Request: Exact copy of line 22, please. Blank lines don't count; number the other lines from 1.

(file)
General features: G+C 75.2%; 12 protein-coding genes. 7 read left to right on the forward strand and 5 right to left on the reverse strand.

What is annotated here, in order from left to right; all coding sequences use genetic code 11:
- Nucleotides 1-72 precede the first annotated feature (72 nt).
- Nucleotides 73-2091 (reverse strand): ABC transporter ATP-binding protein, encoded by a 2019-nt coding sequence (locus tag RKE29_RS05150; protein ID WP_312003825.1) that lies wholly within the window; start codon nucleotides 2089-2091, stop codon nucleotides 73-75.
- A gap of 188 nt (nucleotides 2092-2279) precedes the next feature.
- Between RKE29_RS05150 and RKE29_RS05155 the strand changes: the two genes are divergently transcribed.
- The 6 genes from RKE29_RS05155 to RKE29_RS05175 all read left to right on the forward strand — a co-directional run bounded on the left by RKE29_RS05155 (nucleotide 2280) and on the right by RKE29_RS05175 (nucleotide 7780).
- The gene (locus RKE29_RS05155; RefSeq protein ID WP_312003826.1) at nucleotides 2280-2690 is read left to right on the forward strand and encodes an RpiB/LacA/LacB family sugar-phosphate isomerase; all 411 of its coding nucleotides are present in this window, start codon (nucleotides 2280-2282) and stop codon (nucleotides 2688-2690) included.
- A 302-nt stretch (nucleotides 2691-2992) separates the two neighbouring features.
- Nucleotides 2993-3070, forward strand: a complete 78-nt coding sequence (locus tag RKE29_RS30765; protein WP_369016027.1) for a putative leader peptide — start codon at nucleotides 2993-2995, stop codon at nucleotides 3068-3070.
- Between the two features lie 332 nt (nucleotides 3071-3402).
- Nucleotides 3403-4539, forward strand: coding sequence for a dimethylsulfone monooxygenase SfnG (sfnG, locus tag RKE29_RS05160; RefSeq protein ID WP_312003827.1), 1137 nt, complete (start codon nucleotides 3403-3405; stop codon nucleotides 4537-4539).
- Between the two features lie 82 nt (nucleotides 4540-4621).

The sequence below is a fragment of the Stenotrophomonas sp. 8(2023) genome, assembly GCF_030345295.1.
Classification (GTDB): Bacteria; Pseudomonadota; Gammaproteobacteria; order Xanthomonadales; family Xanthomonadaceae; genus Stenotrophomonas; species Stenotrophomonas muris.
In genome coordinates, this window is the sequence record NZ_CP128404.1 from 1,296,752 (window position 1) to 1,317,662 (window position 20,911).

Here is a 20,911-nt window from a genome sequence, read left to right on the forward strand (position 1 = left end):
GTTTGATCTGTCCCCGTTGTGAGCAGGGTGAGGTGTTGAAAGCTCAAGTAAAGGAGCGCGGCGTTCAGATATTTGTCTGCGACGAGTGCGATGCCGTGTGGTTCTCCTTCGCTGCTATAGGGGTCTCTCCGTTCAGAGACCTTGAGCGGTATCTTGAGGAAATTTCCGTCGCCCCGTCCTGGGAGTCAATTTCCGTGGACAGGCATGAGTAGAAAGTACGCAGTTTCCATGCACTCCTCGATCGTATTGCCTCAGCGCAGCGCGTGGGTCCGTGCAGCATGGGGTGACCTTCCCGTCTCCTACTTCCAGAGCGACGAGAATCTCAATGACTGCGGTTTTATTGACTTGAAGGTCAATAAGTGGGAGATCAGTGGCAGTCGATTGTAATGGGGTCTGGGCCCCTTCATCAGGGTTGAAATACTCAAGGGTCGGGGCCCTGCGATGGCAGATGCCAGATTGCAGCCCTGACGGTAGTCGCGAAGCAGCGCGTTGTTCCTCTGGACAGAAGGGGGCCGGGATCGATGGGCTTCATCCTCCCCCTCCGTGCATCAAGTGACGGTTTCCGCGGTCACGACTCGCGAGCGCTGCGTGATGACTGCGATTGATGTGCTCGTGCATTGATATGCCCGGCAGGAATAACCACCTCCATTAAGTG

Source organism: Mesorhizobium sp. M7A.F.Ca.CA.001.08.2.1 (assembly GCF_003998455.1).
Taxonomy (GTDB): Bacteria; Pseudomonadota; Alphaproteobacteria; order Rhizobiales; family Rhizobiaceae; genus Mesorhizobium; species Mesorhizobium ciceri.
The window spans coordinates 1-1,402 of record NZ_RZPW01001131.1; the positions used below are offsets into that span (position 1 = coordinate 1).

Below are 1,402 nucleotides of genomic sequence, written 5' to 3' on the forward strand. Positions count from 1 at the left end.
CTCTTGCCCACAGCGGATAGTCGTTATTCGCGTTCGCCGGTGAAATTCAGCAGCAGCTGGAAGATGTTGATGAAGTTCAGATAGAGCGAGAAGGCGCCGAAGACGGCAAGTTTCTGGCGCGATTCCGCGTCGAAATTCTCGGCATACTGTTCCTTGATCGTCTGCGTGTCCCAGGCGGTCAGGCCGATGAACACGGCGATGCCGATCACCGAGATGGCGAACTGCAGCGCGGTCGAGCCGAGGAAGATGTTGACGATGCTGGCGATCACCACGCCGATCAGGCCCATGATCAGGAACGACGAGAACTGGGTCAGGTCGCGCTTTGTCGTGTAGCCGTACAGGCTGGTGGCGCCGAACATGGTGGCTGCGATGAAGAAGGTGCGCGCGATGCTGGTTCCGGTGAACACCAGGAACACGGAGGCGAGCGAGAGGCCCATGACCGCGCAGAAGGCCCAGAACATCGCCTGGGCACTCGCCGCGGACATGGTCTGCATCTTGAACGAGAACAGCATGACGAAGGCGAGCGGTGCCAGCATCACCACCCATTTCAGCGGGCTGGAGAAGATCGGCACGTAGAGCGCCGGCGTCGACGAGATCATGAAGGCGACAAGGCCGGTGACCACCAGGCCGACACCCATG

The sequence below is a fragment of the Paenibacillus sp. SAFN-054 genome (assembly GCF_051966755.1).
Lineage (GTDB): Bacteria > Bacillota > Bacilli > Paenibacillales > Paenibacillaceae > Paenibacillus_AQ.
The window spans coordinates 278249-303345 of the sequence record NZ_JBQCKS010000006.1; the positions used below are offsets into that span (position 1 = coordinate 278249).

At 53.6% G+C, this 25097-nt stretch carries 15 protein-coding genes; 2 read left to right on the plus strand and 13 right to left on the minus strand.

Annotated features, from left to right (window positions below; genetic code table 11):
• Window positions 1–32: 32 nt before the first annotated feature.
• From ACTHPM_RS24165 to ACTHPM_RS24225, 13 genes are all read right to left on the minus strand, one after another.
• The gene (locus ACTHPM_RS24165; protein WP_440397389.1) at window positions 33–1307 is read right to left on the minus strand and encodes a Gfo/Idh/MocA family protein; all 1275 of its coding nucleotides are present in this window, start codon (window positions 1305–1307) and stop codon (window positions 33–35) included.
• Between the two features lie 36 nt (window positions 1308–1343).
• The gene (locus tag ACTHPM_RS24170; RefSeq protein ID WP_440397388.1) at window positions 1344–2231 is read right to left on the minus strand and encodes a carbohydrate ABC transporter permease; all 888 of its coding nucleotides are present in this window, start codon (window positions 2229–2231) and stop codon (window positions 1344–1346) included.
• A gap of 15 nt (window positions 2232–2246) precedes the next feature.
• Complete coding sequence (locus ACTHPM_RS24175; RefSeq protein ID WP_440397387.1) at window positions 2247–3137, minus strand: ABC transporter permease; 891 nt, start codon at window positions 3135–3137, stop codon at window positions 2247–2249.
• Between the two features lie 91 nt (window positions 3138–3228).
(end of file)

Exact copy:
Below are 1,402 nucleotides of genomic sequence, written 5' to 3' on the forward strand. Positions count from 1 at the left end.